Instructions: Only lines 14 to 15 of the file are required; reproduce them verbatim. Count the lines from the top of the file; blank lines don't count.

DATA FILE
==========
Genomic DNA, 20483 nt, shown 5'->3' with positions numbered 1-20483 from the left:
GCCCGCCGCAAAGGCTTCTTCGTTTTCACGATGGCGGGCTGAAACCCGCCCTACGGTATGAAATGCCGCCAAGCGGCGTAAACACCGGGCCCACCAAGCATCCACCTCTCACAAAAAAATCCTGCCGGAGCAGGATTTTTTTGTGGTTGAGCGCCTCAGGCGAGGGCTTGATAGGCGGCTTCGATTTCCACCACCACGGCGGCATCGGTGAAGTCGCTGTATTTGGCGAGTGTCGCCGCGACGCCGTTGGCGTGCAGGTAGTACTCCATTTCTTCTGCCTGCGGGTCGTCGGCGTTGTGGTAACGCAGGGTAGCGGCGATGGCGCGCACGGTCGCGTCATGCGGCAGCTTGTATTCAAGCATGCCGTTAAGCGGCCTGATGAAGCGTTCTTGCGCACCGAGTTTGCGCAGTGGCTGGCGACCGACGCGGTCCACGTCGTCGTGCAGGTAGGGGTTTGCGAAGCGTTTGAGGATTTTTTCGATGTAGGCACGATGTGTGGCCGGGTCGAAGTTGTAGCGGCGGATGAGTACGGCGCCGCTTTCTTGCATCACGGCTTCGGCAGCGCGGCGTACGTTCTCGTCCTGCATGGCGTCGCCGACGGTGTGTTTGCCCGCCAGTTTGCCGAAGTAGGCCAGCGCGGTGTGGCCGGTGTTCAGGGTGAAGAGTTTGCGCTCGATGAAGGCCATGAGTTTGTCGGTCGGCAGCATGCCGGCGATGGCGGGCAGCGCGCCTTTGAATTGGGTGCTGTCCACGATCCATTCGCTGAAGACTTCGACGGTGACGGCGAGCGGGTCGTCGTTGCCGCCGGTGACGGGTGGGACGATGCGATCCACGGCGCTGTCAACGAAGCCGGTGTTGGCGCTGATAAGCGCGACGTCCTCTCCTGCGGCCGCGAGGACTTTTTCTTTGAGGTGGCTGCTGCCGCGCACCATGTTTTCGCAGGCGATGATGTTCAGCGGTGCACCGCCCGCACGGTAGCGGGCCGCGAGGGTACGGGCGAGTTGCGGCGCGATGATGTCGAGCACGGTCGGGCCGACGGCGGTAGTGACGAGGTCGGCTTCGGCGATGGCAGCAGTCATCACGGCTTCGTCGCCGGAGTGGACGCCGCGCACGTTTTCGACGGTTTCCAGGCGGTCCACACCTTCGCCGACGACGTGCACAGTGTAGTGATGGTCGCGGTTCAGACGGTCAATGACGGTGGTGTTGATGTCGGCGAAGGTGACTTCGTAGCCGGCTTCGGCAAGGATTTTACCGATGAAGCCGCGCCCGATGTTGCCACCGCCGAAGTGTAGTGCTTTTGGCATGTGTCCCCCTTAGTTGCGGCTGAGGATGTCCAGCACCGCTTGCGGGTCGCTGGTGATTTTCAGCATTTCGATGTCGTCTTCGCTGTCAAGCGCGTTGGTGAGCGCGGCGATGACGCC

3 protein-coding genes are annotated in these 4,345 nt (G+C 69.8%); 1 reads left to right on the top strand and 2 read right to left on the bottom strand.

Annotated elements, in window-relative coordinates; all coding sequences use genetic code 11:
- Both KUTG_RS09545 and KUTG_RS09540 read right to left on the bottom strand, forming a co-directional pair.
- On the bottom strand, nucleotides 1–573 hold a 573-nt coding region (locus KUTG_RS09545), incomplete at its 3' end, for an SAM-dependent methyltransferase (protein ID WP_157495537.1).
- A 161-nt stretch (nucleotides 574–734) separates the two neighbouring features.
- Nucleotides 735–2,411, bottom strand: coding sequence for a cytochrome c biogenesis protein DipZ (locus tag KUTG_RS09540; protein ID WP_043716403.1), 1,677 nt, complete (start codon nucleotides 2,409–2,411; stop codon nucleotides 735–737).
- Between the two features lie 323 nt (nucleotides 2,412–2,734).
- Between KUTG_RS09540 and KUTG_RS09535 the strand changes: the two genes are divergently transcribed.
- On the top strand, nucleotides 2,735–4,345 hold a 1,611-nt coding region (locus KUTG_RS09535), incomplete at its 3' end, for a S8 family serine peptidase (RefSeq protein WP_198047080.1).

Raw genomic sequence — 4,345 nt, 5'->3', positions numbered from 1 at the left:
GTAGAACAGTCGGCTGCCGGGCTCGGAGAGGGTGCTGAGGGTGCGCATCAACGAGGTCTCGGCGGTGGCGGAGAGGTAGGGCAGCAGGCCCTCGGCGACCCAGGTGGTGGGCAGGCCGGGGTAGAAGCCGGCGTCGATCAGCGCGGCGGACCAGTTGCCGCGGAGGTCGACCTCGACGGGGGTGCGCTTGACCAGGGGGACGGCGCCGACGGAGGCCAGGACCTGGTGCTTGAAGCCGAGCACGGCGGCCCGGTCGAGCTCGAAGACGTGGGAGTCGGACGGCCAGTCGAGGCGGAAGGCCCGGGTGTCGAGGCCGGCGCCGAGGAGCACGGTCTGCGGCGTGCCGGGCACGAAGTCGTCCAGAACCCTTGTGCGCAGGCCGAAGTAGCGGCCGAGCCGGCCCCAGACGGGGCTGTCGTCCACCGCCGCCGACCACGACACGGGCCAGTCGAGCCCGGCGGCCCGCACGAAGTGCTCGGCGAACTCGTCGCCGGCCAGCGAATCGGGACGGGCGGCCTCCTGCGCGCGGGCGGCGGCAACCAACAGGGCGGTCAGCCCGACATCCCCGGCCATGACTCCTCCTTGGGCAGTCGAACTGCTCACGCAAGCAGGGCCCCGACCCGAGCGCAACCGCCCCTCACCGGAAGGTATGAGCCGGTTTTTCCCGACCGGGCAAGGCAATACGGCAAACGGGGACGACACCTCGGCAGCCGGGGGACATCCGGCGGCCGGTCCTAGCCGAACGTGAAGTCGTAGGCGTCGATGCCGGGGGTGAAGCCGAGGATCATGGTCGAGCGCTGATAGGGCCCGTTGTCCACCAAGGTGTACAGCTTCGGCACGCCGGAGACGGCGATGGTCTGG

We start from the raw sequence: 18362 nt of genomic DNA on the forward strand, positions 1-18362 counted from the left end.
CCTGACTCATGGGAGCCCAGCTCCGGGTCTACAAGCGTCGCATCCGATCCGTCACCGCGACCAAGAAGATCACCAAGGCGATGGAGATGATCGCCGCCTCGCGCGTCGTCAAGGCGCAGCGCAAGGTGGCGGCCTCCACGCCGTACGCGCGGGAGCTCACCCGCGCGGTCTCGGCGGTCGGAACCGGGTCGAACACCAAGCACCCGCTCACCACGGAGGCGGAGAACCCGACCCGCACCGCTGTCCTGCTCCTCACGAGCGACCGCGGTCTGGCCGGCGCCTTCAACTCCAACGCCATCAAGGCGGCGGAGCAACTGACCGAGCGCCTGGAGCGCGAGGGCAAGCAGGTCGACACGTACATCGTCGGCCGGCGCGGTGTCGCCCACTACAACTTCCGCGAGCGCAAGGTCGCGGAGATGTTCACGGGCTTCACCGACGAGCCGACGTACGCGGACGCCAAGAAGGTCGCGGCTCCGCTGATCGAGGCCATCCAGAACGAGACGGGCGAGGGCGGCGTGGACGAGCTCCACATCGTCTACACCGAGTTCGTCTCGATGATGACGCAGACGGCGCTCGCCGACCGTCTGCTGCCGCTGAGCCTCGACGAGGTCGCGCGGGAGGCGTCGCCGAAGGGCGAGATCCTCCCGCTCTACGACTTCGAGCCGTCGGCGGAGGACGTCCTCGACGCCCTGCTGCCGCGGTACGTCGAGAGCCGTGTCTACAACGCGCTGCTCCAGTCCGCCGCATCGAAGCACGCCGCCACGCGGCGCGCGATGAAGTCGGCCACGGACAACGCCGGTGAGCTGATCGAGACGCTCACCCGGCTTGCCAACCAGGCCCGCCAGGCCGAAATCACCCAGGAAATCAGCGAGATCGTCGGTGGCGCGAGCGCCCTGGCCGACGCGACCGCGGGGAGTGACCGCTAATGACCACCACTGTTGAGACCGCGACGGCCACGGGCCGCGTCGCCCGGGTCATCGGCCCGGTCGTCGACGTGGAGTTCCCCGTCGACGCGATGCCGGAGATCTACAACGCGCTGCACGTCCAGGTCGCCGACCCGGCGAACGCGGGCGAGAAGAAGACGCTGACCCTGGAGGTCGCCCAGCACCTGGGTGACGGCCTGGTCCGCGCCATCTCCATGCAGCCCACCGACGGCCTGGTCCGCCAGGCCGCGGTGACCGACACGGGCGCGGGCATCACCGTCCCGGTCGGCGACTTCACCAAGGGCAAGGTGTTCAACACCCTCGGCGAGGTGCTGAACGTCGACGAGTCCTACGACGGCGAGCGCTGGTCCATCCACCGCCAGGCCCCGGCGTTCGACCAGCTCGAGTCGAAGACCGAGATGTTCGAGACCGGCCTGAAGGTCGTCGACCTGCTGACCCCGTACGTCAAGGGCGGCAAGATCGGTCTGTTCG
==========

We start from the raw sequence: 18362 nt of genomic DNA on the forward strand, positions 1-18362 counted from the left end.
CCTGACTCATGGGAGCCCAGCTCCGGGTCTACAAGCGTCGCATCCGATCCGTCACCGCGACCAAGAAGATCACCAAGGCGATGGAGATGATCGCCGCCTCGCGCGTCGTCAAGGCGCAGCGCAAGGTGGCGGCCTCCACGCCGTACGCGCGGGAGCTCACCCGCGCGGTCTCGGCGGTCGGAACCGGGTCGAACACCAAGCACCCGCTCACCACGGAGGCGGAGAACCCGACCCGCACCGCTGTCCTGCTCCTCACGAGCGACCGCGGTCTGGCCGGCGCCTTCAACTCCAACGCCATCAAGGCGGCGGAGCAACTGACCGAGCGCCTGGAGCGCGAGGGCAAGCAGGTCGACACGTACATCGTCGGCCGGCGCGGTGTCGCCCACTACAACTTCCGCGAGCGCAAGGTCGCGGAGATGTTCACGGGCTTCACCGACGAGCCGACGTACGCGGACGCCAAGAAGGTCGCGGCTCCGCTGATCGAGGCCATCCAGAACGAGACGGGCGAGGGCGGCGTGGACGAGCTCCACATCGTCTACACCGAGTTCGTCTCGATGATGACGCAGACGGCGCTCGCCGACCGTCTGCTGCCGCTGAGCCTCGACGAGGTCGCGCGGGAGGCGTCGCCGAAGGGCGAGATCCTCCCGCTCTACGACTTCGAGCCGTCGGCGGAGGACGTCCTCGACGCCCTGCTGCCGCGGTACGTCGAGAGCCGTGTCTACAACGCGCTGCTCCAGTCCGCCGCATCGAAGCACGCCGCCACGCGGCGCGCGATGAAGTCGGCCACGGACAACGCCGGTGAGCTGATCGAGACGCTCACCCGGCTTGCCAACCAGGCCCGCCAGGCCGAAATCACCCAGGAAATCAGCGAGATCGTCGGTGGCGCGAGCGCCCTGGCCGACGCGACCGCGGGGAGTGACCGCTAATGACCACCACTGTTGAGACCGCGACGGCCACGGGCCGCGTCGCCCGGGTCATCGGCCCGGTCGTCGACGTGGAGTTCCCCGTCGACGCGATGCCGGAGATCTACAACGCGCTGCACGTCCAGGTCGCCGACCCGGCGAACGCGGGCGAGAAGAAGACGCTGACCCTGGAGGTCGCCCAGCACCTGGGTGACGGCCTGGTCCGCGCCATCTCCATGCAGCCCACCGACGGCCTGGTCCGCCAGGCCGCGGTGACCGACACGGGCGCGGGCATCACCGTCCCGGTCGGCGACTTCACCAAGGGCAAGGTGTTCAACACCCTCGGCGAGGTGCTGAACGTCGACGAGTCCTACGACGGCGAGCGCTGGTCCATCCACCGCCAGGCCCCGGCGTTCGACCAGCTCGAGTCGAAGACCGAGATGTTCGAGACCGGCCTGAAGGTCGTCGACCTGCTGACCCCGTACGTCAAGGGCGGCAAGATCGGTCTGTTCG